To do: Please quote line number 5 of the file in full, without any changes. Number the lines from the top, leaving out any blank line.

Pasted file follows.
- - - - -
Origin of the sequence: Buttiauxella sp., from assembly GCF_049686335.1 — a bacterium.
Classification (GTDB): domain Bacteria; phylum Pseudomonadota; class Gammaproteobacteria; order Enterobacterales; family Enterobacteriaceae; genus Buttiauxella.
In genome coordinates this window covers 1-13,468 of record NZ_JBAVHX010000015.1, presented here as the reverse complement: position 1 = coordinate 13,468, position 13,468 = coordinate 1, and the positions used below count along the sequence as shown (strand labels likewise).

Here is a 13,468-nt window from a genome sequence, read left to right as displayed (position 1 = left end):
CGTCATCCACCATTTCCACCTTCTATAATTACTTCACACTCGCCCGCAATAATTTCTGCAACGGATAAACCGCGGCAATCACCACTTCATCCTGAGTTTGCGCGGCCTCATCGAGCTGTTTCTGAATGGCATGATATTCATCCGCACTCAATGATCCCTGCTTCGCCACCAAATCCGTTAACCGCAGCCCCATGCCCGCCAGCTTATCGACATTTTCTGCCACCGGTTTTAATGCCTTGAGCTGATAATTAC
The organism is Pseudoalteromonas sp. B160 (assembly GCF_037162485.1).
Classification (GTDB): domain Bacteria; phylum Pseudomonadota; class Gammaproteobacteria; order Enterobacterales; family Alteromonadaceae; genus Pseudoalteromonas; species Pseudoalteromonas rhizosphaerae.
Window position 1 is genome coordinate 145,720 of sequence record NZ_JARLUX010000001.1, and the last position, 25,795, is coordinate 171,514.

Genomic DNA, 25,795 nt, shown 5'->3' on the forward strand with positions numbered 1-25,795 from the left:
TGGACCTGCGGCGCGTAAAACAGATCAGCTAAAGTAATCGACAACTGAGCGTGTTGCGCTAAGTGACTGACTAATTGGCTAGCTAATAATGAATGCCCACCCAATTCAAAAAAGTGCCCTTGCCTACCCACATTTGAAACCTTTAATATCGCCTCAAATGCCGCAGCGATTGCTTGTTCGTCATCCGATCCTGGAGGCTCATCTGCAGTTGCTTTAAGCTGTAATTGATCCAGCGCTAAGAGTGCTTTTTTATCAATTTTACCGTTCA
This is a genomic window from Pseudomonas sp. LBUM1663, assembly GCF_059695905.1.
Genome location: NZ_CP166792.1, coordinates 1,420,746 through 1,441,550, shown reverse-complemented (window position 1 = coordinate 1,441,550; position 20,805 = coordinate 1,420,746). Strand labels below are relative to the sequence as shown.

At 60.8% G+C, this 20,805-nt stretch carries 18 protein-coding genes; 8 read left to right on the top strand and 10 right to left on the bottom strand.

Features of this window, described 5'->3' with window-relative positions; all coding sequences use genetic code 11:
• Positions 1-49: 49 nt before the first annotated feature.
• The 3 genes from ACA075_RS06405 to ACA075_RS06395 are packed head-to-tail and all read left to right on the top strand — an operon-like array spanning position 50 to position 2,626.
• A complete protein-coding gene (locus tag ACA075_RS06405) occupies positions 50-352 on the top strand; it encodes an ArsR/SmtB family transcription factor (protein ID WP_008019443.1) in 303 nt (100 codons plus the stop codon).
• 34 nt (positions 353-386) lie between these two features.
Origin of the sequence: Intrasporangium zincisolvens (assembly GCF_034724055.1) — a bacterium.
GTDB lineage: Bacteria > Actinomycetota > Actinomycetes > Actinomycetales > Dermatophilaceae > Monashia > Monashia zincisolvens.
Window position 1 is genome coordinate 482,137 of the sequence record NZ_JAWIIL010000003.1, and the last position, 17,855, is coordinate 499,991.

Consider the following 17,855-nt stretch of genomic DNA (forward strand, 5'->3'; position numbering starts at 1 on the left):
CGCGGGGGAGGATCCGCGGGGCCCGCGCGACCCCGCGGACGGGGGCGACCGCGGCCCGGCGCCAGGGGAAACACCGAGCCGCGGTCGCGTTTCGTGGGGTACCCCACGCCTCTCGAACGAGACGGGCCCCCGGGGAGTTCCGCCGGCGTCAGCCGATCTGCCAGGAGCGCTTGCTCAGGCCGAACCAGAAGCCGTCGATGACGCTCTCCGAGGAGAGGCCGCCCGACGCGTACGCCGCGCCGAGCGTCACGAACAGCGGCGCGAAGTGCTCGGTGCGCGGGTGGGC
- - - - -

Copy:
CGTCATCCACCATTTCCACCTTCTATAATTACTTCACACTCGCCCGCAATAATTTCTGCAACGGATAAACCGCGGCAATCACCACTTCATCCTGAGTTTGCGCGGCCTCATCGAGCTGTTTCTGAATGGCATGATATTCATCCGCACTCAATGATCCCTGCTTCGCCACCAAATCCGTTAACCGCAGCCCCATGCCCGCCAGCTTATCGACATTTTCTGCCACCGGTTTTAATGCCTTGAGCTGATAATTAC